Source: KERO Bakersfield, CA
According to KERO:
Kern County Public Health’s Hazmat team was called to the Kern County Special Waste with Sheriff Bomb Squad assessing hazardous chemical after Picric acid, a hazardous chemical, was found at Kern County Special Waste Facility today.
The Picric acid was disposed by incineration in safe location near Meadows Field at about 4:15 p.m. Wednesday.
Picric acid is the chemical compound formally called 2,4,6-trinitrophenol. This yellow crystalline solid is one of the most acidic phenols and is vinylogous to nitric acid (Wikipedia).
Modern safety precautions recommend storing picric acid wet. Dry picric acid is relatively sensitive to shock and friction, so laboratories that use it store it in bottles under a layer of water, rendering it safe. Glass or plastic bottles are required, as picric acid can easily form metal picrate salts that are even more sensitive and hazardous than the acid itself. Industrially, picric acid is especially hazardous because it is volatile and slowly sublimes even at room temperature. Over time, the buildup of picrates on exposed metal surfaces can constitute a grave hazard.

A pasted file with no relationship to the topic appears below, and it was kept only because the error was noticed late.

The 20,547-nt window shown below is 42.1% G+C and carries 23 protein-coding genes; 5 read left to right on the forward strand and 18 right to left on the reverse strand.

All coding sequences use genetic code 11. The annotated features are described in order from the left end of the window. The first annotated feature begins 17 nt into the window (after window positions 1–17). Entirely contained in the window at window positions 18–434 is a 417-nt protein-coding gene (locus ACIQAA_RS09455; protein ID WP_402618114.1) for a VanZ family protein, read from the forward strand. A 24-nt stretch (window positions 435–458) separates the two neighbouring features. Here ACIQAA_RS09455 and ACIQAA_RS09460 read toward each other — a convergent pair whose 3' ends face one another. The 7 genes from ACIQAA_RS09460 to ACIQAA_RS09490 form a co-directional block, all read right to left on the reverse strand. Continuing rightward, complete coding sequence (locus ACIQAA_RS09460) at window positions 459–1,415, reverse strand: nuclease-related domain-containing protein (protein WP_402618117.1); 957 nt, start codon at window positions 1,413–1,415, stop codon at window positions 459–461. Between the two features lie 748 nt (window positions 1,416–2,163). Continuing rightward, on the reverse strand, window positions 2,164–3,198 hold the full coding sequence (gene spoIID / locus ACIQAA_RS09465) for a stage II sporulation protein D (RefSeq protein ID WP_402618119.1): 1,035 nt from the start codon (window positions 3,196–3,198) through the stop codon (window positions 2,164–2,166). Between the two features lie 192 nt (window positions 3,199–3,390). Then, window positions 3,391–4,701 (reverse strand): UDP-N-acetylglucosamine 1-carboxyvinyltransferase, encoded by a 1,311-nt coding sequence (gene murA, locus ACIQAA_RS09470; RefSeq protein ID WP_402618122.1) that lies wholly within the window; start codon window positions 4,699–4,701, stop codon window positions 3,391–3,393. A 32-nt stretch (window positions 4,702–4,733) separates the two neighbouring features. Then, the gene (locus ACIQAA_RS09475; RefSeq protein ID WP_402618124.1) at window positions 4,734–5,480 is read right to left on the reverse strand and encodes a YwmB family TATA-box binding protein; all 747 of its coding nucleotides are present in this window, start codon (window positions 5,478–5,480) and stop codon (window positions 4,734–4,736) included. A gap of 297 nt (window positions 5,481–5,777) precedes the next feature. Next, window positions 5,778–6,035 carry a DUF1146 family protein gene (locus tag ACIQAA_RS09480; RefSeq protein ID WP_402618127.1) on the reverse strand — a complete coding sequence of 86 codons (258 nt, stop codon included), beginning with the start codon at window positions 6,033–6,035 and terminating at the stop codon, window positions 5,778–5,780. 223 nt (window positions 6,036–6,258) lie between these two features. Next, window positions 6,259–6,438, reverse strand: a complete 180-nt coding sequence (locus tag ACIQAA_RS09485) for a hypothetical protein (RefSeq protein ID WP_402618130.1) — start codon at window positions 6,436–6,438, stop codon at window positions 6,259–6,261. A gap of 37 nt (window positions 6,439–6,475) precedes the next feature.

Picric acid gauze, if found in antique first aid kits, presents a safety hazard because picric acid of that vintage (60-90 years old) will have become crystallized and unstable, and may have formed metal picrates from long storage in a metal first aid case. (Wikipedia)
Editors Note: It is not uncommon to find Picric Acid in solution in Chem and Bio laboratories. Â The danger is if Picrates have formed under the lid. Â Over the years it was routine to ‘rehydrate’ the Picrates by turning the jar upside down in a 5 gallon bucket of water. Â This method, although effective, creates obvious safety concerns with the handling of the material and is now most often handled by a bomb disposal team. Â Better safe than sorry.